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Violent outbreak in Ulaanbaatar, NGOs fear detainees will be abused by police

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Open letter!







FORUM-ASIA has issued an open letter to the Prime Minister of Mongolia, urging the government to end the current state of emergency, refrain from any use of violence and torture against detainees, allow them legal representation and let the media operate freely to promote free access to information and no cover up in the handling of detainees involved in the recent demonstration. Read the open letter here.


A state of emergency has been declared in Ulaanbaatar city today (2 July), especially in the central area surrounding the main square and parliament building.

The emergency announcement was made after a group called Citizens Alliance held demonstrations against alleged election fraud by the Mongolian’s Peoples Revolutionary Party during the country’s parliamentary elections on June 29.

During the rally, a scuffle broke out between several angry young people, the police and army force outisde MPRP’s headquarters.

The event resulted in about 60 casualties at the Traumatological hospital. Among them was a Japanese journalist, who is currently in a critical condition.

A member of the rally who turned violent reportedly carved out a young policeman's eyes. Young men mercilessly beat policemen while the former retaliated.

Others allegedly broke into the MPRP building, located in central Ulaanbaatar, and looted shops and a bank located on the first floor.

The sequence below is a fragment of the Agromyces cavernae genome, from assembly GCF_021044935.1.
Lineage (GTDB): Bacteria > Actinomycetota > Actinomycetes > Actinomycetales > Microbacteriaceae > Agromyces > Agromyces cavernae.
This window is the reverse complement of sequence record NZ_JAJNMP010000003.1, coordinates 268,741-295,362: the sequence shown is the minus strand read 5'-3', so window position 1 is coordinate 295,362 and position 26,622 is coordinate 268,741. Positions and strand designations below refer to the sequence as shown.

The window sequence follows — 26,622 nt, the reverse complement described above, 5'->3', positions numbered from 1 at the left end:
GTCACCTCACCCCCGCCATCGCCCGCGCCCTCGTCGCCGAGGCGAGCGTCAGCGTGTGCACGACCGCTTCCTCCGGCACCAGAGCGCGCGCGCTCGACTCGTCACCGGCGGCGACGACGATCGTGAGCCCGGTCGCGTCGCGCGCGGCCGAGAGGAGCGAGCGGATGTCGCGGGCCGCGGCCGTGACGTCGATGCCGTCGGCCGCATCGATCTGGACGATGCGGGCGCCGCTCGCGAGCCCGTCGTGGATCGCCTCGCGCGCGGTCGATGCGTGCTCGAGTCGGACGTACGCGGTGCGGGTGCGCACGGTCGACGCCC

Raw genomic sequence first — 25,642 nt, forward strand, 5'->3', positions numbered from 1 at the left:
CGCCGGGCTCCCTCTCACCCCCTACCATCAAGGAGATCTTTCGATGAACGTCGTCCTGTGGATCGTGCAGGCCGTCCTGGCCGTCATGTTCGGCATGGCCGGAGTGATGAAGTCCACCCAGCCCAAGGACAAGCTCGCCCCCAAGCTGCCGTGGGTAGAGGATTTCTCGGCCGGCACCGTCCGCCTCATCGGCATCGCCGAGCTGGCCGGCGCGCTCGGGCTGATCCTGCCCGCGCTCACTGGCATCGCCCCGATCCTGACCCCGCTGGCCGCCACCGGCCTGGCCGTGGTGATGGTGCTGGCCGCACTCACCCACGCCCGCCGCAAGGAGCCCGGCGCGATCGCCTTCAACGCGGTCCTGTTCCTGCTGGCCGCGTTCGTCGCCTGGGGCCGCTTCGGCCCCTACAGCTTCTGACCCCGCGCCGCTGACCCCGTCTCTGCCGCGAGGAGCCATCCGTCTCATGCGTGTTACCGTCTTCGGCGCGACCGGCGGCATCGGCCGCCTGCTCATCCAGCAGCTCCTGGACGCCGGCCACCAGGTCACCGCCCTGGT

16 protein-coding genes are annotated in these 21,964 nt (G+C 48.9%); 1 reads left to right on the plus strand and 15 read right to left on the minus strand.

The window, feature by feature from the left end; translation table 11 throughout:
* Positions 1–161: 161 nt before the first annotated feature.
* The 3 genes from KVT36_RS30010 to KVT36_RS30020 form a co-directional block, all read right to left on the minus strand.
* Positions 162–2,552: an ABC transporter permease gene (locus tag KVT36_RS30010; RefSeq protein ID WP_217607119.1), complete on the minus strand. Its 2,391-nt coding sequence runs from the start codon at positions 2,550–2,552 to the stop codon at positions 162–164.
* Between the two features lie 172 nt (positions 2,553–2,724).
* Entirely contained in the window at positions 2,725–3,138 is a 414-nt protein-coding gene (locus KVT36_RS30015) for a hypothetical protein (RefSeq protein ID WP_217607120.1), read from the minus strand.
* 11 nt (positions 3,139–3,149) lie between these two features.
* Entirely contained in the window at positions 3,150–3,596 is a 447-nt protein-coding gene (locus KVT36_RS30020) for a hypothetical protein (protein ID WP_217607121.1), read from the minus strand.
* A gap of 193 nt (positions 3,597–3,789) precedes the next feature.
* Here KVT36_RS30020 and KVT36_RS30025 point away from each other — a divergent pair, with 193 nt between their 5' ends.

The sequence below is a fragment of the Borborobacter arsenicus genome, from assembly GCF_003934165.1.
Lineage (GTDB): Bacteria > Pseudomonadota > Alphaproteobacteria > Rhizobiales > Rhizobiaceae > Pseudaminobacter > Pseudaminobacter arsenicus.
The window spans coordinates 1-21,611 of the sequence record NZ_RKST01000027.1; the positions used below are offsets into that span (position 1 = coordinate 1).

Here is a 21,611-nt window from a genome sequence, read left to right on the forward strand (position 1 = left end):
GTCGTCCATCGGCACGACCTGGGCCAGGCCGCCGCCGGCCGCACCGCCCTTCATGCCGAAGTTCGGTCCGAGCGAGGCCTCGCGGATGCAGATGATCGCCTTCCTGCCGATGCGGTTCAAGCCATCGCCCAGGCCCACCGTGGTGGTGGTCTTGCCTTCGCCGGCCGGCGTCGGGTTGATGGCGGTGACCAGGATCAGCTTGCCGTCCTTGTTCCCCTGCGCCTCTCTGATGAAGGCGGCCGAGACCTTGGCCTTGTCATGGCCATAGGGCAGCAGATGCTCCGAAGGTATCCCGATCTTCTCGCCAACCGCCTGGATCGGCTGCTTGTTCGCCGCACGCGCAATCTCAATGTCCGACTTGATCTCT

In the process, journalists and passersby were injured, and property were damaged. The group prevented fire engines from approaching the MPRP building and the fire spread to the nearby Opera House and and art gallery.

Although the President has convened the National Security Council but it mainly focused on elections, electoral fraud, and re-elections instead of the urgent need to stop the violence and prevent further harm to people and property.

 Following the announcement of emergency, the President also ordered the shut down of all television and radio channels except the Mongolian National Public Radio and Television.

Human rights activists are concerned that the police and armed forces may subject the detainees to inhuman and cruel treatment free from media and civil society Activists say that the role of independent media and civil society is even more crucial during a state of emergency.

They will monitor the implementation of the State of Emergency to observe and, if possible, to prevent human rights abuses.

Human rights activists, almost exclusively women in the Mongolian context, have called on all political forces to call on the voters to immediately stop the violence and seek to resolve the conflict in a non-violent way.

FORUM-ASIA issued a statement urging for the President to immediately remove the state of emergency status, to restraint the government from any inhuman and cruel treatment on the detainees and to allow the media to operate freely in order to guarantee there is no cover up in the handling of detainees from the demonstration and free access to information.